Take the 2-minute tour ×
Ask Ubuntu is a question and answer site for Ubuntu users and developers. It's 100% free, no registration required.

I installed Natty 64-bit with btrfs filesystem only to find that it takes almost two minutes to boot. I tried a few different things, and finally today opened up /etc/fstab only to find the following:

UUID=b22ac5c7-e294-4d62-8189-6a3707148927 /      btrfs  defaults,subvol=@     0  1
UUID=b22ac5c7-e294-4d62-8189-6a3707148927 /home  btrfs  defaults,subvol=@home 0  2
UUID=24b7732d-f2f4-43a2-85c1-05b889a56524 none   swap   sw                    0  0

I only vaguely remember the installation process, but it seemed pretty simple at the time, and I don't remember creating any sub volumes. I tried editing the first two entries to show a single entry (with lzo compression):

UUID=b22ac5c7-e294-4d62-8189-6a3707148927 /      btrfs  defaults,compress=lzo 0  1

and it wound me up with nothing in my home directory, but booted much faster than before, just over one minute.

So, my question is, how do I go about putting / and /home on a single volume in fstab, rather than two subvolumes?

share|improve this question
    
my understanding of btrfs is that your approach of just mounting, without the subvol flag, should have worked; did it create a home directory that was empty, or did it result in a filesystem devoid of a home directory? –  thomas michael wallace Jul 21 '11 at 13:27
    
it created an empty home directory. –  yuttadhammo Jul 21 '11 at 16:19

2 Answers 2

You repartition, format the new partition, and mount it as /home, but that would defeat one of the big reasons to use btrfs in the first place. The ability to have different subvolumes without having to have a completely separate partition is one of the much anticipated features of btrfs.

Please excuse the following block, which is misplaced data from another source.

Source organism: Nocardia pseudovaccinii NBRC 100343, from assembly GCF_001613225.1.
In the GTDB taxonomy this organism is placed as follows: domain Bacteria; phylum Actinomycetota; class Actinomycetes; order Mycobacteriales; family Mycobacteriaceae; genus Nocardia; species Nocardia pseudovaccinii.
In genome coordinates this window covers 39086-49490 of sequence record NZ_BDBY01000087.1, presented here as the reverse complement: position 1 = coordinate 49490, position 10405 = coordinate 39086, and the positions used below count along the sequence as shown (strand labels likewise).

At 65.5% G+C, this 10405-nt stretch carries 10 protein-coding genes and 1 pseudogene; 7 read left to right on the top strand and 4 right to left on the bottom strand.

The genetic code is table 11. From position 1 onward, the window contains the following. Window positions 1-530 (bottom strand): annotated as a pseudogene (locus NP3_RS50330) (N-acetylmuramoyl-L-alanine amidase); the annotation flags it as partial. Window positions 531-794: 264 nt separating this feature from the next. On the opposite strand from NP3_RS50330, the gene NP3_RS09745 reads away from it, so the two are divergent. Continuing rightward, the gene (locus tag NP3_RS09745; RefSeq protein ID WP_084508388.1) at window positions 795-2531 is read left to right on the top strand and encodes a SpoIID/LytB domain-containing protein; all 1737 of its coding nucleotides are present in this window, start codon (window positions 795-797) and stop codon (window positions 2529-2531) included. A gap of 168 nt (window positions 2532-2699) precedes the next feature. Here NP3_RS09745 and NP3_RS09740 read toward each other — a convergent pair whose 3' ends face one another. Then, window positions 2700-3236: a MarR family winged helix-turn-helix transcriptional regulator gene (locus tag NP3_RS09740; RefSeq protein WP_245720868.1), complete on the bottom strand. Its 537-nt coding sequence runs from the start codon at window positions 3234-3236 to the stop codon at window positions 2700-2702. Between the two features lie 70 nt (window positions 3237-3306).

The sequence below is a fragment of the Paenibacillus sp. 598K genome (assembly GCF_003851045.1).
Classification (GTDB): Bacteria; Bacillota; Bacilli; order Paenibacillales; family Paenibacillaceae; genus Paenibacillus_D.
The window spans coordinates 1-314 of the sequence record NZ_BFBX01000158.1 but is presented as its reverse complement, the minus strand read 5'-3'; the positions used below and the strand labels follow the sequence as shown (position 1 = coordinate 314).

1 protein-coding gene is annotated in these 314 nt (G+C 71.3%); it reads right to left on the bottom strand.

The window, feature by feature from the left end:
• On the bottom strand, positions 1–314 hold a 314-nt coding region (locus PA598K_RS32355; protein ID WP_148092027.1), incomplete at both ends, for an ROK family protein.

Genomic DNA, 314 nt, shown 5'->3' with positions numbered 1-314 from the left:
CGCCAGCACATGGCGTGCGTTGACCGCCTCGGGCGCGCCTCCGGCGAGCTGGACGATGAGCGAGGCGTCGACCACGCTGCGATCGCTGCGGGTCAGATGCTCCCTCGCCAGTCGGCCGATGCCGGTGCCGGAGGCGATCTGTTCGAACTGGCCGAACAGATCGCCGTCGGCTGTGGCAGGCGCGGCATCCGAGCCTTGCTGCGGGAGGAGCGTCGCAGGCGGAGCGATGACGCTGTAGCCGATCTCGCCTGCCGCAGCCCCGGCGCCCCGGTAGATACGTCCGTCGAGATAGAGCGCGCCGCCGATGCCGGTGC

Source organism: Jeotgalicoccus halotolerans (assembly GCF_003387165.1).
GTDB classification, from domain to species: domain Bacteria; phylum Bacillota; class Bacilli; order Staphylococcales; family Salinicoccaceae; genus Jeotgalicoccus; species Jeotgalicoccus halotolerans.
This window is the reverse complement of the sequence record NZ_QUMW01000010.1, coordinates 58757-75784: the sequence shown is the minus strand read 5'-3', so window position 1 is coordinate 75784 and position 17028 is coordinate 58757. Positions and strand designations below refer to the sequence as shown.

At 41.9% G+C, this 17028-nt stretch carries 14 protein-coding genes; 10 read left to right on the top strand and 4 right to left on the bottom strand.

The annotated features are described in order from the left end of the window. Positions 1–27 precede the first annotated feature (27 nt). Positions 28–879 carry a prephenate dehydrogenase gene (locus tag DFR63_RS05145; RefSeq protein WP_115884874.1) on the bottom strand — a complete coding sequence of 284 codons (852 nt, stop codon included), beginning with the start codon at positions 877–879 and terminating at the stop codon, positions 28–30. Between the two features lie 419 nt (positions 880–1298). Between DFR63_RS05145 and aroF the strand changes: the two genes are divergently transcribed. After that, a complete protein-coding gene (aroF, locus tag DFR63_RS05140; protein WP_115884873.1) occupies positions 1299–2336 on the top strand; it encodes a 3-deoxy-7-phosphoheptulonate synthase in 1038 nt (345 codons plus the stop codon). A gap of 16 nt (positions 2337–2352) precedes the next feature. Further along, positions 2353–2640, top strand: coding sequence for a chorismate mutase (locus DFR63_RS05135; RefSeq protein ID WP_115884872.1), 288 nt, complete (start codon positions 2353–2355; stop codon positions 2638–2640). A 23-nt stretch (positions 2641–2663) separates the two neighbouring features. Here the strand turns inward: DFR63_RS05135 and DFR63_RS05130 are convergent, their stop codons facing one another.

share|improve this answer
    
Thanks, but I don't get why I want my home directory on a different volume at all... it seems to slow down the boot process by about 60 seconds. Isn't it possible to just copy my home directory to the first subvol, then resize that subvol to take up the whole partition? What's wrong with having the /home dir in the same volume as / ? –  yuttadhammo Jul 21 '11 at 15:57
    
this would work, although i think i've read somewhere that btrfs subvolumes on ubuntu are immutable (ie. you couldn't delete it, and may struggle to make it smaller.) –  thomas michael wallace Jul 21 '11 at 16:22
    
yeah, just read that here: ubuntuforums.org/showthread.php?t=1389279 –  yuttadhammo Jul 21 '11 at 16:29

I've just googled about, and the slow boot time you're experiencing maybe down to the (largely useless) fsck utility for the btrfs.

You can try removing (make a backup first!) the /sbin/fsck.btrfs link, which will prevent it checking your drive, and may prevent the delays at boot.

share|improve this answer
    
Thanks, will do... in the meantime, I've copied both / and /home over to an ext4 drive and it's amazing the difference in boot speed! It looks like my btrfs drive has two entries, @ and @home. What if I just put everything in both entries into the root directory, edit the fstab as above, and delete both @ and @home? Guess I can only try :) –  yuttadhammo Jul 22 '11 at 2:54
    
I think the entries (subvolumes) cannot be deleted using ubuntu, so you may just end up loosing disk space. You may just want to consider not using btrfs at the moment, as it still appears to be under development and aimed at people with significant storage requirements (unless you're mucking in with development?) –  thomas michael wallace Jul 22 '11 at 8:58
    
nah, just greedy for the cutting edge... I almost considered installing Oneiric as a result of this problem, that's how silly I am. I'm going to stick with ext4 for now - 20 second boot! –  yuttadhammo Jul 22 '11 at 14:05

Your Answer

 
discard

By posting your answer, you agree to the privacy policy and terms of service.

Not the answer you're looking for? Browse other questions tagged or ask your own question.